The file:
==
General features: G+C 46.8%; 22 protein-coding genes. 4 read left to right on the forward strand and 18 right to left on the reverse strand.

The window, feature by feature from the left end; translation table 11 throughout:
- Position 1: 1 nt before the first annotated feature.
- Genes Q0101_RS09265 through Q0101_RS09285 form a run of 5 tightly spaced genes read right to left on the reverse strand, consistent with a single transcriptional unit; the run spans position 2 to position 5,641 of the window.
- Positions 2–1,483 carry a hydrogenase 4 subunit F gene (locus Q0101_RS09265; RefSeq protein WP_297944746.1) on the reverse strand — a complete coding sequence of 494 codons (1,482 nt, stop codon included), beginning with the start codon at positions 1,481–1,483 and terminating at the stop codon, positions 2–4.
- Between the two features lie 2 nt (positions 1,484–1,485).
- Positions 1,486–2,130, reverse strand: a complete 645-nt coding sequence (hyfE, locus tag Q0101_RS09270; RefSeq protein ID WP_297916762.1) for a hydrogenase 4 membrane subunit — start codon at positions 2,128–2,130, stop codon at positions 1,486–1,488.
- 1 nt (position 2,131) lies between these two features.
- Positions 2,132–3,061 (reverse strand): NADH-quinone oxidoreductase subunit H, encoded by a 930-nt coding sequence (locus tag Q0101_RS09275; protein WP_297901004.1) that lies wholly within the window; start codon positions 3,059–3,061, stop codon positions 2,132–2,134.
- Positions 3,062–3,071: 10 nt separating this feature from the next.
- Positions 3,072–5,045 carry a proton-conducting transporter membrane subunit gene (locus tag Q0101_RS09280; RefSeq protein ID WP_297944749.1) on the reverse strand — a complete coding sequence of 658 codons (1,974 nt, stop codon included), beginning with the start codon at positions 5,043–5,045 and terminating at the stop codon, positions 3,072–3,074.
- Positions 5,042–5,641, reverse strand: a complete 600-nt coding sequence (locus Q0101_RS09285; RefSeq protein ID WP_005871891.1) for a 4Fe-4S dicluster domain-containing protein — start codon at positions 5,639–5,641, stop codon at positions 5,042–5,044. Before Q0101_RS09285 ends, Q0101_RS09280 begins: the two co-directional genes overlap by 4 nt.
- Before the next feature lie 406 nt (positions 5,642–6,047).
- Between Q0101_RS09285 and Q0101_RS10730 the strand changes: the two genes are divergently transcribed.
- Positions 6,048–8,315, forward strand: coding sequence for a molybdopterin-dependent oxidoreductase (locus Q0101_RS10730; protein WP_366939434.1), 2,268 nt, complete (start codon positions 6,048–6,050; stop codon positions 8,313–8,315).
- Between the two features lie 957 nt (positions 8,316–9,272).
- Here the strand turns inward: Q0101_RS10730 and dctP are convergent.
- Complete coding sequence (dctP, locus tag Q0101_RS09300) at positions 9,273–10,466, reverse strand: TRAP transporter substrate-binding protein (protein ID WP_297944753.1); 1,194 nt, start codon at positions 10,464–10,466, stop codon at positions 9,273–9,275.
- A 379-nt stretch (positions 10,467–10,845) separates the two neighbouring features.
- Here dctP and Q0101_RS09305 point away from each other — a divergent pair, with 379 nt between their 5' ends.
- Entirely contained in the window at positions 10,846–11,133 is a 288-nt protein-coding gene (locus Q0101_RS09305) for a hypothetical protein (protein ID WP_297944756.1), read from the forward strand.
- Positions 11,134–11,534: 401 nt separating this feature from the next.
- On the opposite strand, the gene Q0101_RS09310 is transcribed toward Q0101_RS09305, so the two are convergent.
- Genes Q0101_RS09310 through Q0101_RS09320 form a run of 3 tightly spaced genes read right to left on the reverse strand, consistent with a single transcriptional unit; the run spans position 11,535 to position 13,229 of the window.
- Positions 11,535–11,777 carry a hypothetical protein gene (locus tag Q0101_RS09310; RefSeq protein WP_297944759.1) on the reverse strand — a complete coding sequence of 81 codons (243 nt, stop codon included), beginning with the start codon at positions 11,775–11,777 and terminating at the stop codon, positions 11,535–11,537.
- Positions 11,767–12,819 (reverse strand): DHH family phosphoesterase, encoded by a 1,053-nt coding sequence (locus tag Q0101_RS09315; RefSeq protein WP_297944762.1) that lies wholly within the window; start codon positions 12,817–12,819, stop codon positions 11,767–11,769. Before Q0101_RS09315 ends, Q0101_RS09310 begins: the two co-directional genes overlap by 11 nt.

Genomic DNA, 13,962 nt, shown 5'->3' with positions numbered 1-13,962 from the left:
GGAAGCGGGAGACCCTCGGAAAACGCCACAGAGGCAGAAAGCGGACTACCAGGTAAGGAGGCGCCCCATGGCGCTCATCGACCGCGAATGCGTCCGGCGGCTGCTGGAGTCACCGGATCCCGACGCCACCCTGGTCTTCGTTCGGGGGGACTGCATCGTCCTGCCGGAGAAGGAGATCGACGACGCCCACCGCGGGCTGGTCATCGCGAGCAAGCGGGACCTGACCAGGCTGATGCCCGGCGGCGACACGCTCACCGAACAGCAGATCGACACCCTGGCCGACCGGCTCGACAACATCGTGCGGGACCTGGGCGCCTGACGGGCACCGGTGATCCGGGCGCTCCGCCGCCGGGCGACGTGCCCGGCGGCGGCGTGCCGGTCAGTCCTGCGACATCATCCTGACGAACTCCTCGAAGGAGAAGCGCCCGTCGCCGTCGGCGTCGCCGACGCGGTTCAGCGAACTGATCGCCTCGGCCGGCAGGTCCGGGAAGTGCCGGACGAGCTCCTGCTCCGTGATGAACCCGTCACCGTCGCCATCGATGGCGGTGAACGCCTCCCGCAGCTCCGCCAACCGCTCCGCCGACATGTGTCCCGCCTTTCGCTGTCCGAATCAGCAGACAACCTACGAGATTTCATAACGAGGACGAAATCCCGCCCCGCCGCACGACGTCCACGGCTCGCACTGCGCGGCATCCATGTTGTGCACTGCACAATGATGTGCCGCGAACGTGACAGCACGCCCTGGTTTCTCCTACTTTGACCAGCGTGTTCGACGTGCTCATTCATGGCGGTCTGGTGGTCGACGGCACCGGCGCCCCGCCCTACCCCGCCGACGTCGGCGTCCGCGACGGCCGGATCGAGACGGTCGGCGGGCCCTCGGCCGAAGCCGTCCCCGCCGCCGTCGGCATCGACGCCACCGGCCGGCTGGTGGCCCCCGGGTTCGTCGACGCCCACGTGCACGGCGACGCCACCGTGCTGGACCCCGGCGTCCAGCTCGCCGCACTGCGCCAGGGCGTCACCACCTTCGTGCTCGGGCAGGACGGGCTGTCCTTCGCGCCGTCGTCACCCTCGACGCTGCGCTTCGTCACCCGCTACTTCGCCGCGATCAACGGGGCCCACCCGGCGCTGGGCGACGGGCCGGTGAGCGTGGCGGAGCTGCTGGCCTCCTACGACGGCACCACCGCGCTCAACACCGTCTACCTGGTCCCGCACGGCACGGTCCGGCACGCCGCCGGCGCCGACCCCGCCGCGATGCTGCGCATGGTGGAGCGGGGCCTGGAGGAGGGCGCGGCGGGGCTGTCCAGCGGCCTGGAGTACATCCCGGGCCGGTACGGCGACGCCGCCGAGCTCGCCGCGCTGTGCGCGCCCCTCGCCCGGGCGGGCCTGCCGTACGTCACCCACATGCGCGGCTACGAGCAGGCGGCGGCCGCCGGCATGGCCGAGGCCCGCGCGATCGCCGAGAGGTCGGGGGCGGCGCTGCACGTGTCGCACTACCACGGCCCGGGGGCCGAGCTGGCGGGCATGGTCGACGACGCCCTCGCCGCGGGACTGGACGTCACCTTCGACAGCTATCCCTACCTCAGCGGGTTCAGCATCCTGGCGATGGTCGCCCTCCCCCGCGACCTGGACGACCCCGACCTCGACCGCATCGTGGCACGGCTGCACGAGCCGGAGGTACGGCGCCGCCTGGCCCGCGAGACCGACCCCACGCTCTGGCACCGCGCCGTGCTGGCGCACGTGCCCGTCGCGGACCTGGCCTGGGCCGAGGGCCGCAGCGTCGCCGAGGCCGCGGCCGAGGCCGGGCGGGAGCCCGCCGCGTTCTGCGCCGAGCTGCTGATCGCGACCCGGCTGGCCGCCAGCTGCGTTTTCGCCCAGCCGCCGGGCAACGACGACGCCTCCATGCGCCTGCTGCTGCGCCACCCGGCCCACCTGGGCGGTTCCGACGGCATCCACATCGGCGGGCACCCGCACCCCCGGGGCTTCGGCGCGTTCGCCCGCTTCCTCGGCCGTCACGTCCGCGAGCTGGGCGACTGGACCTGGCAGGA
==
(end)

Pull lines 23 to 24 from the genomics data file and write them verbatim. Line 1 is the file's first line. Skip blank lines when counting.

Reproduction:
- On the opposite strand, the gene Q0101_RS09310 is transcribed toward Q0101_RS09305, so the two are convergent.
- Genes Q0101_RS09310 through Q0101_RS09320 form a run of 3 tightly spaced genes read right to left on the reverse strand, consistent with a single transcriptional unit; the run spans position 11,535 to position 13,229 of the window.